Media: A Director’s Dream

“Our philosophy is, if we’re going to fail, fail boldly,” Palmer West explains, sitting in the glass-walled conference room of Sibling Entertainment. Three years ago, Palmer, 27, and his sister Paige, 32, did what a lot of children with tons of cash and a liberal-arts education do: They started their own company. Paige wanted to educate the public about a new generation of artists, and Palmer wanted to finance the kind of cutting-edge films that major studios would never touch. Sounds overly optimistic, and under normal circumstances, failure should have been inevitable. But here they are just a few years later, with offices in the trendy Starett Lehigh building in Chelsea and several impressive-looking projects in progress. Paige has just launched the e-commerce portion of her Website,, an online art gallery for emerging artists, and next week Palmer’s production company, Thousand Words, is releasing Requiem for a Dream, directed by Darren Aronofsky (of ¼ fame).

The secret of their success? No-strings-attached financing, for one thing, thanks in part to their father, Al West, who’s the multimillionaire behind SEI Investments, a high-tech investment-service company based in Oaks, Pennsylvania. Requiem cost $4.5 million, and Palmer, along with his business partner, Jonah Smith, didn’t have to look for outside investors. “We’re able to take risks because we bring the financing all the way through to prints and advertising,” Palmer explains.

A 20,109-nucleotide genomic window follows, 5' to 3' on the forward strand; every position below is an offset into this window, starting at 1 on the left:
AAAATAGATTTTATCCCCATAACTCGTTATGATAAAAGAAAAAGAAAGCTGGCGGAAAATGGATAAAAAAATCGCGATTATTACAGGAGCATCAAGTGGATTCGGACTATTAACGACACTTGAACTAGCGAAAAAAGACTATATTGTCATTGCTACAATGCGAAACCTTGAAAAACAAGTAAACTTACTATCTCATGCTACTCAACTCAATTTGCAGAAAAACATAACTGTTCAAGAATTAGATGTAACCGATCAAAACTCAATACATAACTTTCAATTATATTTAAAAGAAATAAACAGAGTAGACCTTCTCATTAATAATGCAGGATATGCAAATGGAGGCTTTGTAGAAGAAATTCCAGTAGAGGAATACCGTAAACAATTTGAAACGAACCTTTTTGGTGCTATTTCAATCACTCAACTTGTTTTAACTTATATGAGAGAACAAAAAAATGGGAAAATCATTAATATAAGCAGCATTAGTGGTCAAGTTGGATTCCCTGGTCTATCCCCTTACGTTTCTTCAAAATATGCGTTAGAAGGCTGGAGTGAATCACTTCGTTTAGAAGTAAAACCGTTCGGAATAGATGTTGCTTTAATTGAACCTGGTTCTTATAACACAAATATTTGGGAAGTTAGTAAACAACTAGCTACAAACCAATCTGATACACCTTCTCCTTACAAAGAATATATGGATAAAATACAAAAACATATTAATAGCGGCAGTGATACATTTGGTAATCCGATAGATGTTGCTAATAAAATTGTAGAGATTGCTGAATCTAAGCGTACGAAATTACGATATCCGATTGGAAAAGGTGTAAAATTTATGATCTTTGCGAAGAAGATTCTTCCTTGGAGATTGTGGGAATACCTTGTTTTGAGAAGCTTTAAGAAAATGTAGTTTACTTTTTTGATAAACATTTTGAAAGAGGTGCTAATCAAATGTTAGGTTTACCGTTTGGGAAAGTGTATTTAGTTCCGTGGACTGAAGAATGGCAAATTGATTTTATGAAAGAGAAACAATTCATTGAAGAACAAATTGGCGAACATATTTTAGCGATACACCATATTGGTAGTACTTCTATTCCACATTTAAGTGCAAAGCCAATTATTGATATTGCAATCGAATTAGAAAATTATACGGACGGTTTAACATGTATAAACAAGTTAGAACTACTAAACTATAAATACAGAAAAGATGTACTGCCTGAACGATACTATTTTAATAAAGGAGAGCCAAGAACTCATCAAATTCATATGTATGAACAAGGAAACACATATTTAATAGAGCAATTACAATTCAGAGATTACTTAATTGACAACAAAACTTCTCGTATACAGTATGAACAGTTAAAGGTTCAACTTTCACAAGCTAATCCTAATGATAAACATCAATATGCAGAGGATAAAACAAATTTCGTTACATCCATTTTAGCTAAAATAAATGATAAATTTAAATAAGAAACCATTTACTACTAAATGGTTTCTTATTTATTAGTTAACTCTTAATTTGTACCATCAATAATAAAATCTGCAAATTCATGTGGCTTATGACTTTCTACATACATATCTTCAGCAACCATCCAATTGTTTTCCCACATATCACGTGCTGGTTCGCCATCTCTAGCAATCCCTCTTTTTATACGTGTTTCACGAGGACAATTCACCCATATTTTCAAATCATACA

“It’s rare to find a company that’s able to put all their resources behind their beliefs,” says Aronofsky. Director Richard Linklater, whose new film, Waking Life, is the next Thousand Words project, agrees. “So much of Hollywood is about protecting your own ass,” he says. “Palmer runs his own ship and goes with his gut.”

For Paige, the financial freedom means she can start an e-commerce venture at a time when many other online outfits are folding their tents. works on the assumption that budding art buyers get into collecting, in part, to self-educate, not just to put work on their walls. Each of the 28 emerging artists represented by the site is the subject of a short online documentary and can be directly e-mailed questions about his or her work.

The artworks range in price from $75 to $7,500, but at Sibling Entertainment, it’s not really about making a profit. The beauty of the Wests’ business plan is that, basically, there is no business plan. “What we’re doing isn’t revenue-generating,” Paige explains. “It’s idea-, passion-, and information-generating, and all that good stuff.”

Media: A Director’s Dream